Arlin Stoltzfus, on bended virtual knee, suggested to me:
Arlin> I wonder if, as a public service, you could post a brief
Arlin> note to bionet.molbio.evolution describing how much effort
Arlin> you think it would take to moderate that group, keeping in
Arlin> mind that the volume is something like 3-10 times less than
Well, SURE I will.
For those of you who don't know, I'm the moderator of
sci.bio.evolution. That newsgroup was created (ahem. No pun intended)
about 3.5 years ago in an effort to develop a forum for the discussion
of evolutionary biology that would not be plagued with the pointless
creation/evolution debate that so consumes talk.origins -- and
t.o. was the only relevant group available at the time. The group was
proposed as a moderated forum, and articles touching on creation or
evolution in the debate context would be rejected.
I think it's worked very well; I only reject a handful of articles
each week, and that's just as often for being simply off-topic. And
there are NO articles on creation/evolution topics in the newsgroup,
except every once in while when someone slips a little bit of that
past me in an otherwise innocuous article.
As for the time involved, it's really pretty minimal. For the traffic
in s.b.e., which is about 20-40 articles a day, I devote about ten
minutes each day to the job. That's partly because the posting process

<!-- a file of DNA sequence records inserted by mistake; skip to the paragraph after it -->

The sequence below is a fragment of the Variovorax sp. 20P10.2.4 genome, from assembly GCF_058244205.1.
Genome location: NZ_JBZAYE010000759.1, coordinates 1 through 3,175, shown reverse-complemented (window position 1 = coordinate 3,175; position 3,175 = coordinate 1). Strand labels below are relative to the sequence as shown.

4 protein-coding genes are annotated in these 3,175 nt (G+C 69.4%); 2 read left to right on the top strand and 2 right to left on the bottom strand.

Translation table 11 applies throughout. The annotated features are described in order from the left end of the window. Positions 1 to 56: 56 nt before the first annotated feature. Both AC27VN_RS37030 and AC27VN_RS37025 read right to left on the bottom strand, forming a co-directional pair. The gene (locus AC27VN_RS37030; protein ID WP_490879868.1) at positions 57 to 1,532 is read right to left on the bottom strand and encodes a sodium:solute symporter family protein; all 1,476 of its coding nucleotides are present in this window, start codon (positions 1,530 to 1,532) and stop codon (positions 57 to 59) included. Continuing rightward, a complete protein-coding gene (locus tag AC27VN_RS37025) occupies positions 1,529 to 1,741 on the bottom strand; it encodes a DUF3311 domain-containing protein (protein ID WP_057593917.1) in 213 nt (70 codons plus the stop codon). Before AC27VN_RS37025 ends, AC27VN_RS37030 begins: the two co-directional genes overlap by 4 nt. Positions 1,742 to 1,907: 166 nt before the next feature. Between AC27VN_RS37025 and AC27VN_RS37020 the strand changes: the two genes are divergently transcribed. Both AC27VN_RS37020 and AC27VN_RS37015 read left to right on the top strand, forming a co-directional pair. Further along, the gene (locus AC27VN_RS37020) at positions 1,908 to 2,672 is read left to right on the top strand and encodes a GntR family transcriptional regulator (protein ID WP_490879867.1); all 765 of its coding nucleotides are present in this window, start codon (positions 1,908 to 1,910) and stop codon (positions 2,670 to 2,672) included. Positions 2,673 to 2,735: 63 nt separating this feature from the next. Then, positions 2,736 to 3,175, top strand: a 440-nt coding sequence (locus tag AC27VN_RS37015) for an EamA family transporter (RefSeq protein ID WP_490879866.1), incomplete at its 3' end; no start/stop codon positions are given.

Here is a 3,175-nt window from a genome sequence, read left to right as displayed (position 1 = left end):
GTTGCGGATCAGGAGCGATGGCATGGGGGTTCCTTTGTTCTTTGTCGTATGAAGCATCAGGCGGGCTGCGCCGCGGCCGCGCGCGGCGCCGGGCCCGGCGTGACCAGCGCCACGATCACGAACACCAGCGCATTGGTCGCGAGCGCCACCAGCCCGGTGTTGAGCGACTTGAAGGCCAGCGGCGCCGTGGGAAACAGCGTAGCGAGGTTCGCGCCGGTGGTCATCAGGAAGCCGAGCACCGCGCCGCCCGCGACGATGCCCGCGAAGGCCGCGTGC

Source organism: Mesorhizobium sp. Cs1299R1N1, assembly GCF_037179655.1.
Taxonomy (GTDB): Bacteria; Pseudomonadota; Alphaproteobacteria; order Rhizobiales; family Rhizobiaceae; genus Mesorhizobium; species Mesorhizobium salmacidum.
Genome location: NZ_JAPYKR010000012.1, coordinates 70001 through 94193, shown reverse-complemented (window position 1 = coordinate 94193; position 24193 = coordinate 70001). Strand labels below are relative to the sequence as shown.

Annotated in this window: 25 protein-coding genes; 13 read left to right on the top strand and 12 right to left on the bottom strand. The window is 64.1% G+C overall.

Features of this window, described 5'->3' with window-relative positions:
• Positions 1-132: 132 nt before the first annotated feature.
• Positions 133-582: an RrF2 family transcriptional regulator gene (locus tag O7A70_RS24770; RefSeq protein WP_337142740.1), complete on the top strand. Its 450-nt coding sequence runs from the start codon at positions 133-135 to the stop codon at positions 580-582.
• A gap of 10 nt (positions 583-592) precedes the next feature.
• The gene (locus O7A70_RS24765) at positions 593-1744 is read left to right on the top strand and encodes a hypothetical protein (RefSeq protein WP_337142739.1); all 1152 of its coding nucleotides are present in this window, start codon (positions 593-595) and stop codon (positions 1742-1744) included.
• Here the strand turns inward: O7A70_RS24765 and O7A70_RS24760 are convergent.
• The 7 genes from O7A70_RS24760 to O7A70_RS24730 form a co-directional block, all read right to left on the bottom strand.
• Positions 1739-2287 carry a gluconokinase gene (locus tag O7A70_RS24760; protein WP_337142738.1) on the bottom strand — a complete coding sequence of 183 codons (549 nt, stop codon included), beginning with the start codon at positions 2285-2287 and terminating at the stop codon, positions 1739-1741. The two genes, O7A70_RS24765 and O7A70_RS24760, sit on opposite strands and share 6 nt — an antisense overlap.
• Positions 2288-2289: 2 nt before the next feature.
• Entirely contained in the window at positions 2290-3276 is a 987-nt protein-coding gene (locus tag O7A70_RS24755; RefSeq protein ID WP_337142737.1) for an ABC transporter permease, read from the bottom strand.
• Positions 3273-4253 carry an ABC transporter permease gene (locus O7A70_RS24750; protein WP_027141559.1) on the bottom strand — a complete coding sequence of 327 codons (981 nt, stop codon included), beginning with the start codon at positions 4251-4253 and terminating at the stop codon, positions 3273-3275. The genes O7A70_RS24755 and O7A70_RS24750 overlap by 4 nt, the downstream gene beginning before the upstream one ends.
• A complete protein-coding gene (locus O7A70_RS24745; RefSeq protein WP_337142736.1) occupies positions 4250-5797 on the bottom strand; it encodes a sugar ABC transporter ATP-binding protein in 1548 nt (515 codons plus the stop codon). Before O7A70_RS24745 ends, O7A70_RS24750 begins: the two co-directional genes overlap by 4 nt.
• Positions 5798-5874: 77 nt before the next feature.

is itself automated (and I'd be happy to provide the C code to any
potential b.m.e. moderator). All you'd need is a mail address suitable
for storing articles and direct access to inews - if you have a UNIX
shell account, trust me, you do have that access.
I would point out, however, that the rules in the "big seven"
hierarchies for turning a newsgroup from unmoderated to moderated
require a fair amount of hoop-jumping-through. Bionet, however, is NOT
one of those hierarchies, and may well have its own rules about such a
conversion; I do not know.
If anyone is interested in corresponding with me about the prospect of
taking up the moderation task, feel free (I don't mean that _I_ would
do the moderation; one group is quite enough, thank you!).
One side benefit is that you get some really amusing snotty letters
from people when you reject their articles. Someday I'll post my
Josh Hayes, moderator, sci.bio.evolution
Josh Hayes josh at cqs.washington.edu PDGA #9665